As SAT season kicks off this weekend, students across the U.S. for the first time will take it with computers and tablets — and not the pencils they’ve used since the college admissions test was introduced nearly a century ago.

It’s not unfamiliar territory for today’s digital natives, but some are still warming up to the idea.

“I’ve always been the type to do things on paper, so at first I didn’t really like it, but it’s not terrible,” said Rachel Morrow, a junior at Holy Family Cristo Rey Catholic High School in Birmingham, where students have been practicing with a digital version. She likes a timer function that keeps her on track without having to watch the clock.


The digital SAT’s launch comes as its administrator, the College Board, and backers of standardized tests hope to win over schools and critics who are skeptical of its place in college admissions.

The COVID-19 pandemic canceled a full SAT testing season and intensified longstanding questions about whether the exams favor students from high-income families. Many colleges dropped test requirements, and today most still leave it up to students to decide whether to submit scores.

Recently, a small number of highly selective colleges including Dartmouth and Brown announced they would resume requiring SAT or ACT scores. They say the tests allow them to identify promising students who might otherwise be overlooked — students from schools that don’t offer advanced coursework and extracurriculars, and whose teachers may be stretched too thin to write glowing letters of recommendation.

A students studies for the SATs

Elijah Nicolas Hernandez-Valeriano studies before taking the digital SAT, on March 6, 2024, at Holy Family Cristo Rey Catholic High School in Birmingham, Ala. (AP Photo/Butch Dill)

Many students see upsides to taking the SAT, even if colleges don’t require their scores.

“A lot of people are going test-optional now but if you do put your scores in, you most likely will have an advantage,” Morrow said.

Her class has been practicing on the digital version of the SAT. The school four years ago took the unusual step of introducing a mandatory SAT prep course for juniors in partnership with CollegeSpring, a nonprofit that provides in-school preparation to help students from low-income backgrounds position themselves better for college.

The test prep teacher, S’Heelia Marks, said the SAT is especially important for students like hers who are predominantly Black and Latino and often from low-income households.

“In America, those are strikes against you,” Marks said. “You need to have all of the advantages you can in order to compete. And so for colleges, if they’re test optional, and they don’t know the school you’re coming from or trust that those grades aren’t inflated in any kind of way, they’re going to go lean on their feeder schools that they do trust, and they’re actually excluding people more than you think they are.”

The SAT also can unlock scholarships, but scoring well enough to qualify often requires intense test prep, which many low-income Americans don’t have access to.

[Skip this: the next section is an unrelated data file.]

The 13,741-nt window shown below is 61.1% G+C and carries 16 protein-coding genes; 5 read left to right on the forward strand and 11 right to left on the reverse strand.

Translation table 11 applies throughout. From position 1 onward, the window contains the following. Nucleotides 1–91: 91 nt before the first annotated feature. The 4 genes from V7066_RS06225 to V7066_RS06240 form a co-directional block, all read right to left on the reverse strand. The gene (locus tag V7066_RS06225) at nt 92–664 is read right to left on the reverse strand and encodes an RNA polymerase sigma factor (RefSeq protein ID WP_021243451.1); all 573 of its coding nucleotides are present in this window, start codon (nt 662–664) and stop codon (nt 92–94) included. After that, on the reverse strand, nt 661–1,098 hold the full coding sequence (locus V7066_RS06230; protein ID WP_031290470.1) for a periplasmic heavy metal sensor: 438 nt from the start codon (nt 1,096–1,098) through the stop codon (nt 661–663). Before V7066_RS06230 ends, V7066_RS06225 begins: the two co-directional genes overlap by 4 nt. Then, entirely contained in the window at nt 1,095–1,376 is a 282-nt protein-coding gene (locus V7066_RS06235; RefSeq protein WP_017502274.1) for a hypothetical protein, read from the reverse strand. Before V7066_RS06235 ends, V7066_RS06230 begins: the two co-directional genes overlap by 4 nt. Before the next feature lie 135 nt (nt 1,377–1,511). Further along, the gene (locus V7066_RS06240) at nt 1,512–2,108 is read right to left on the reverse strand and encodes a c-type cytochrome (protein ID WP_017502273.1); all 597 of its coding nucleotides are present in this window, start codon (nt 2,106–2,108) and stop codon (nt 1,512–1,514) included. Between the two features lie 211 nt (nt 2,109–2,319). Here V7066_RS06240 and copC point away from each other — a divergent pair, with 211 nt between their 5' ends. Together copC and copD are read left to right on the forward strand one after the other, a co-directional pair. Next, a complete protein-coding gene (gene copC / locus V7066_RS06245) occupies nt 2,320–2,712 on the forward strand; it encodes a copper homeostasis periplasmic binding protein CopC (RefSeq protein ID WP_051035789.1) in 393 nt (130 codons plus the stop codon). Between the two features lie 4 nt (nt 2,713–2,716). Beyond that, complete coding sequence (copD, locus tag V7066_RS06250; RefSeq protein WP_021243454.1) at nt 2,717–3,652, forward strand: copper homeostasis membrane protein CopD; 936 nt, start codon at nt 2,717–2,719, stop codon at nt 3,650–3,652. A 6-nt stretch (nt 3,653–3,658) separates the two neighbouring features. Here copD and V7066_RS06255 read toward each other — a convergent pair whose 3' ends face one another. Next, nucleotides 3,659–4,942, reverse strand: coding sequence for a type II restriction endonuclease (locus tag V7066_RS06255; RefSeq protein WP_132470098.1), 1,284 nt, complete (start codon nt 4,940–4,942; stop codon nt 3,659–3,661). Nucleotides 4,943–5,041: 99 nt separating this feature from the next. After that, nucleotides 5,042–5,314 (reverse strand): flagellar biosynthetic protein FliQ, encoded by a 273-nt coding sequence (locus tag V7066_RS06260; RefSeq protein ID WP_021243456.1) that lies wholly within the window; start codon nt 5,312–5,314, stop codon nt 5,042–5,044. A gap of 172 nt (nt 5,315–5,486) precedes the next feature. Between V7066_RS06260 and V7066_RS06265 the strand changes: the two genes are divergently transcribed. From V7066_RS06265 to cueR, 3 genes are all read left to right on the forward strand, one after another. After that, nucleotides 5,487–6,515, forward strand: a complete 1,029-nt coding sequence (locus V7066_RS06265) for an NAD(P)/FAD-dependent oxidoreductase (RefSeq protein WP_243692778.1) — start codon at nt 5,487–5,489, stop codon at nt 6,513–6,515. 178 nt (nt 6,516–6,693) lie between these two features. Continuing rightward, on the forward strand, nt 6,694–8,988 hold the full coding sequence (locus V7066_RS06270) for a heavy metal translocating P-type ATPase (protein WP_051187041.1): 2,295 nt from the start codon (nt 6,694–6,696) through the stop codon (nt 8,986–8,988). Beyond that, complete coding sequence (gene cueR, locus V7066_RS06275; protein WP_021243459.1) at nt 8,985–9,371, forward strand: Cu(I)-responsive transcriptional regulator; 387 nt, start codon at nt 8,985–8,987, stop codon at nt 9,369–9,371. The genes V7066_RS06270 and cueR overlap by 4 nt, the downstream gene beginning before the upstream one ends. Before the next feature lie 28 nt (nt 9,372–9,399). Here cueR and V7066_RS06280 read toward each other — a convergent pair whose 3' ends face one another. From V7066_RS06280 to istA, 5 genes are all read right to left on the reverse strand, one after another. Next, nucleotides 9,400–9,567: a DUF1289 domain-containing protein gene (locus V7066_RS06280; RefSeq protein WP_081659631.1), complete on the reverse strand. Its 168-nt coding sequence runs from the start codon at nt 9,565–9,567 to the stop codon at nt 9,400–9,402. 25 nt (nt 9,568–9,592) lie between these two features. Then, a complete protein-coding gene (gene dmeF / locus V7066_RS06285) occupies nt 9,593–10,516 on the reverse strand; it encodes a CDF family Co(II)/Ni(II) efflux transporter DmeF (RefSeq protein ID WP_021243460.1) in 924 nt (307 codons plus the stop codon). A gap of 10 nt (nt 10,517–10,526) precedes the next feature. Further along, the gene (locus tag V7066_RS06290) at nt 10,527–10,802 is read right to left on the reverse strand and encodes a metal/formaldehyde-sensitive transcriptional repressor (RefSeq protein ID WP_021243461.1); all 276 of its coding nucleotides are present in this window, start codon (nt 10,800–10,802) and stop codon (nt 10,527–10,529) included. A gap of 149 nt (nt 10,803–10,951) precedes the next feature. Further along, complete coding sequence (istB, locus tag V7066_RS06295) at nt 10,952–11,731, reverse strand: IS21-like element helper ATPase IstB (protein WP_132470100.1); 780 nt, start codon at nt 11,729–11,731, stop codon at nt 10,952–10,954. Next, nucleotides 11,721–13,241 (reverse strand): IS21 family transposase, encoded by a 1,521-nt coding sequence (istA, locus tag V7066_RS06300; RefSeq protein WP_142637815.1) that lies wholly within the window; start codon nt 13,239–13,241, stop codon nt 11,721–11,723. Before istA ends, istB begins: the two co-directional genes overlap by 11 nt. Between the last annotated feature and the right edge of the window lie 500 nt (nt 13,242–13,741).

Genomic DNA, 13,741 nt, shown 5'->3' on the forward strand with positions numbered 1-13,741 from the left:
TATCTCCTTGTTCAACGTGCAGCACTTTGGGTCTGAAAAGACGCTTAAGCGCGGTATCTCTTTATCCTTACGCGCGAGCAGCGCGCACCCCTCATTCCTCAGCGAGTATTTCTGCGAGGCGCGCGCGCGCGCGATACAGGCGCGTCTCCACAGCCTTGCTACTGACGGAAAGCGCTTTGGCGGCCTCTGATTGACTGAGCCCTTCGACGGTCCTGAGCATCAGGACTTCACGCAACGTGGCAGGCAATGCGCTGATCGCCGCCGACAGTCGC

The digital test is an hour shorter but set up and scored the same way, with two sections — one math, the other reading and writing — worth up to 800 points each. It adapts to students’ performance, with questions becoming slightly easier or harder as they go. Test-takers can use their own laptops or tablets but they still have to sit for the test at a monitored testing site or in school, not at home. To prevent cheating, students can’t work in any other program or application while the test is running.

Going digital will not resolve the debate around equity. While critics say the SAT and the alternative ACT are biased toward better-resourced, high-income students, supporters say they remain the best tool for predicting success in college and can be considered in the context of socioeconomic factors like where a student lives.

Test administrators say the digital SAT addresses what is within their control by including a built-in advanced calculator for use during the exam, and by offering free full-length practice exams. And they say the results may reflect inequities in the education system, but do not cause them.

“Claims that are made about inequities around standardized testing — that on a macro level is something that, of course we pay attention to, of course we care about,” said Priscilla Rodriguez, who leads the college readiness assessments division at the College Board. “But performance differences on tests like the SAT mirror performance differences seen in every standardized assessment given in this country, going back to tests that are given to kids in third grade.”

About 1.9 million students in the class of 2023 took the SAT at least once, up from 1.7 million in 2022, according to the College Board.

Emerson Houser, 17, is taking the test on Saturday in Columbus, Ohio. She is planning to submit her scores to colleges she applies to regardless of whether they are required. Judging from her online practice tests, she prefers the digital version.

“We didn’t have to fill in the bubble sheet so we just had to focus on our screens the entire time,” she said. “It made it easier to read the prompts and respond.”


At Holy Family Cristo Rey, Ashley Chávez-Cruz, a junior, said there are features that make the digital test feel familiar, like a highlighting option. But she said it’s harder to mark up problems and passages because you can only make notes in the digital version in a text box off to the side.

But there’s also something less nerve-wracking about taking a test digitally.

“With the paper test, especially because you’re in a quiet room with the clock ticking up there silently, it definitely brings in the sense of an exam,” she said. “With the digital SAT, I still knew it was an exam in my mind, but I was less anxious.”

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